Bank of England should leave forecasting to Ladbrokes

Last week former Federal Reserve economist David Stockton’s report on Bank of England’s forecasting track record was published. City AM had this wrap-up (I didn’t read the report yet):

“INFLATION has been damaging British living standards and dragging down the economy – but the officials who are meant to keep a lid on prices didn’t do enough to help because their forecasts were too often wrong, according to a Bank of England report out today.

And even though the Bank was consistently worse at predicting changes in growth and inflation than other economists, it stuck with its flawed model, making excuses for its errors instead of trying to improve its forecasts.”

I would probably be less critical about that Bank of England’s forecasting abilities – or rather I know how hard it is to forecast anything, but I am not surprised to learn that Stockton find that BoE’s forecasts are biased. In fact I would be surprised if he had found that it was not biased. Central banks have strong incentives to do biased forecasts – and sometimes that might actually be what you want central banks to do. I for example find it very odd when central bank forecast that they will fail in achieving their policy objectives, but I also realize that central banks fail to hit their policy targets all the time.

David Stockton has 21 ideas to improve BoE’s forecasting abilities. Some of Stockton’s ideas are probably good, but I think that there is a more fundamental problem – and that is that central banks’ in-house forecasts very likely always will be biased. Therefore central banks should outsource forecasting – not because other institutions or companies (like banks!) necessarily are better at making forecasts than central banks, but because the forecasts of “outside” agents is likely to be much less biased than a in-house forecast.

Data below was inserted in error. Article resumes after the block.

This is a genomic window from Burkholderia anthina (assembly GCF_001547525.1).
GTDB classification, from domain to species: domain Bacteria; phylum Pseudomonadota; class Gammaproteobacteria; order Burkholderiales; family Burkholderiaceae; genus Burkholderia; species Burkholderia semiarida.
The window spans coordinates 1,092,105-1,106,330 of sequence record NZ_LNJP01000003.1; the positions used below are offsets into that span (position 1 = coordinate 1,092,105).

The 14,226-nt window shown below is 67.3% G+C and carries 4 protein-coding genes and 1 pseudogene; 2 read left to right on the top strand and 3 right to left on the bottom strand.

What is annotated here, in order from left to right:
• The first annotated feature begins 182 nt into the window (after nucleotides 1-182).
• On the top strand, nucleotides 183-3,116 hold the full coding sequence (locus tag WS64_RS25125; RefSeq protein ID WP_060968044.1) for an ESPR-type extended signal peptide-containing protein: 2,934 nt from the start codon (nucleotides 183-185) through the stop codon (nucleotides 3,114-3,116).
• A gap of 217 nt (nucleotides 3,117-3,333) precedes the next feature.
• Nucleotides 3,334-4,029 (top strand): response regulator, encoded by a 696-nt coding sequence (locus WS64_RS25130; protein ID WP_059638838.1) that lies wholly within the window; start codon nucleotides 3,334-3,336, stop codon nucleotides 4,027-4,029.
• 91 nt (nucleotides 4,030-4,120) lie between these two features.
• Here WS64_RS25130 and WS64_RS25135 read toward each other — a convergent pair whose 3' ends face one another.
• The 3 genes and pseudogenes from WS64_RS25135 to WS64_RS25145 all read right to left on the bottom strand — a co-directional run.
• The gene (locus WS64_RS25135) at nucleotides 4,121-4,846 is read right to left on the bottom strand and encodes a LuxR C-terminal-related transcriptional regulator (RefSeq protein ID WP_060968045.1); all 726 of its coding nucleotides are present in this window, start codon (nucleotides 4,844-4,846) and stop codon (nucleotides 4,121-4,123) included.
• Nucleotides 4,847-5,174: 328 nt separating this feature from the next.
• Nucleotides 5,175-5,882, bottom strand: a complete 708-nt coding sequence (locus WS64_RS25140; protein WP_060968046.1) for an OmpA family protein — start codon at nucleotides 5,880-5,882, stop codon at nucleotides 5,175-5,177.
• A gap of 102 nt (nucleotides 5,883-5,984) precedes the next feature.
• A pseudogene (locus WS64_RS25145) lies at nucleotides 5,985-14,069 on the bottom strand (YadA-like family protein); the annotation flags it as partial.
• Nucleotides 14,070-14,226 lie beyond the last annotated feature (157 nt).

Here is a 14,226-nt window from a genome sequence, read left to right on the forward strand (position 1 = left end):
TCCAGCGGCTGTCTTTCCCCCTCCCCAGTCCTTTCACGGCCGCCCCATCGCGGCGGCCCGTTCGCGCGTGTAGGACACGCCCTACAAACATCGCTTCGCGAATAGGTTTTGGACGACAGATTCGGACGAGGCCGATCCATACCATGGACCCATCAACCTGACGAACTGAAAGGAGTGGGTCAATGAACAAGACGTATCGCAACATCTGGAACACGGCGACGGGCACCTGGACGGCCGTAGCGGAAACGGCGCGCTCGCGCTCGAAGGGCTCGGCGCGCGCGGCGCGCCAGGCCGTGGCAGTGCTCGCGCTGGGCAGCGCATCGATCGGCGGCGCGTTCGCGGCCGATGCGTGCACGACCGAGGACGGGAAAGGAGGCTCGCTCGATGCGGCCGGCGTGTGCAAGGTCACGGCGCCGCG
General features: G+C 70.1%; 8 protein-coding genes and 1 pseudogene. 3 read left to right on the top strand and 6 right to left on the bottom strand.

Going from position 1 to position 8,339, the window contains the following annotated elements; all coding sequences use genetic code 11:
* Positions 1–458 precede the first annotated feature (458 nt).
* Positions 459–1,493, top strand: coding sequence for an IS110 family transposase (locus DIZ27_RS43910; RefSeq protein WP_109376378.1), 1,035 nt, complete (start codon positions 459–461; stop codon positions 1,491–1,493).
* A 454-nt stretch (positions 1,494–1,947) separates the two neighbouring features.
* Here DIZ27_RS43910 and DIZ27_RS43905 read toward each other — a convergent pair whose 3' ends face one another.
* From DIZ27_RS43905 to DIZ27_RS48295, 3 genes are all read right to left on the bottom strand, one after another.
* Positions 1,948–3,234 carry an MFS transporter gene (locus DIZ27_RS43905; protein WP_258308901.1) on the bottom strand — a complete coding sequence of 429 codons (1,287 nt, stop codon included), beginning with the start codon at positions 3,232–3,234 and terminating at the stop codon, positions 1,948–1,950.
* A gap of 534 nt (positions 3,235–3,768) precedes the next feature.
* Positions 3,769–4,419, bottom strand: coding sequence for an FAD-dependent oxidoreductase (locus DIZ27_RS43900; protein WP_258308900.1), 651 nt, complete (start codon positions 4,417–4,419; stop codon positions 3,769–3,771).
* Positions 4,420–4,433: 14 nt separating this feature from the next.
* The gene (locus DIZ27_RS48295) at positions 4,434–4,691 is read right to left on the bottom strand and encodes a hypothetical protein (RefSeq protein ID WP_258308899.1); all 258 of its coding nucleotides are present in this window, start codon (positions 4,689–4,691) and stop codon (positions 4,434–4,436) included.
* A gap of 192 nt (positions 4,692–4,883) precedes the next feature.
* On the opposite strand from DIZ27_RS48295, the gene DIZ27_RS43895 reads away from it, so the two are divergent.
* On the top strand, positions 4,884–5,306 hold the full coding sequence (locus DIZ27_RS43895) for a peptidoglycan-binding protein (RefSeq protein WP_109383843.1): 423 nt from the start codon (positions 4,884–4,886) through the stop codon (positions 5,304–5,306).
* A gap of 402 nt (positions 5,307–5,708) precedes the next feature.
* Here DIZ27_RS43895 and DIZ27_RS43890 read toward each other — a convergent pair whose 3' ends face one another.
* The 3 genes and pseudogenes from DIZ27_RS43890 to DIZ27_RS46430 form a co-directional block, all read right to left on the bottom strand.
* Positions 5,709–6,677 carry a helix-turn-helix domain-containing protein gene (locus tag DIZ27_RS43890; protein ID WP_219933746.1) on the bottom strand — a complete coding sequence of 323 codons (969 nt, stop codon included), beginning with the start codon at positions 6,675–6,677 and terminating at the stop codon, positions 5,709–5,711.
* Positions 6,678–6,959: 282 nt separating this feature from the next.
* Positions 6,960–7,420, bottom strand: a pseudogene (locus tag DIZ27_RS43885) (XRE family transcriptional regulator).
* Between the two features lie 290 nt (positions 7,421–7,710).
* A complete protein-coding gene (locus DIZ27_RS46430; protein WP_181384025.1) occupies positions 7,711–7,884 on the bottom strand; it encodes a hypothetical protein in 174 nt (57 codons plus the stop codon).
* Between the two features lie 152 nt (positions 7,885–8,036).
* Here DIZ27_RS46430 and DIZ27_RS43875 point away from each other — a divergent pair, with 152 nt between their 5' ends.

One way would be to simply to outsource the forecasting to a private research company. Another possibility would be to base the forecast on a survey of professional forecasts – or even better as I have suggested numerous times that the central bank simply set-up a prediction market. In Britain that would be extremely easy – I don’t think there is a country in the world with so many bookmakers. The Bank of England could simply ask a company like Ladbrokes or a similar company to set-up betting markets for key macro economic variables – such as inflation and nominal GDP. It would be extremely cheap and the forecast created from such prediction market would likely be at least as good as what is presently produced by the otherwise clever staff at the BoE.

Related posts:

Yet another argument for prediction markets: “Reputation and Forecast Revisions: Evidence from the FOMC”
Benn & Ben – would prediction markets be of interest to you?
Prediction markets and government budget forecasts
Central banks should set up prediction markets
Scott’s prediction market
Ben maybe you should try “policy futures”?
What can Niskanan teach us about central bank bureaucrats?
Robin Hanson’s brilliant idea for central bank decision-making
Please fasten your seatbelt and try to beat the market

Markets are telling us where NGDP growth is heading

I am still in Provo Utah and even though I have had a busy time I have watch a bit of Bloomberg TV and CNBC over the last couple of days (to fight my jet lag). I have noticed some very puzzling comments from commentators. There have been one special theme and that has come up again and again over the last couple of days among the commentators on US financial TV and that is that “yeah, monetary easing might be positive for the markets, but it is not have any impact on the real economy”. This is a story about disconnect between the economy and the markets.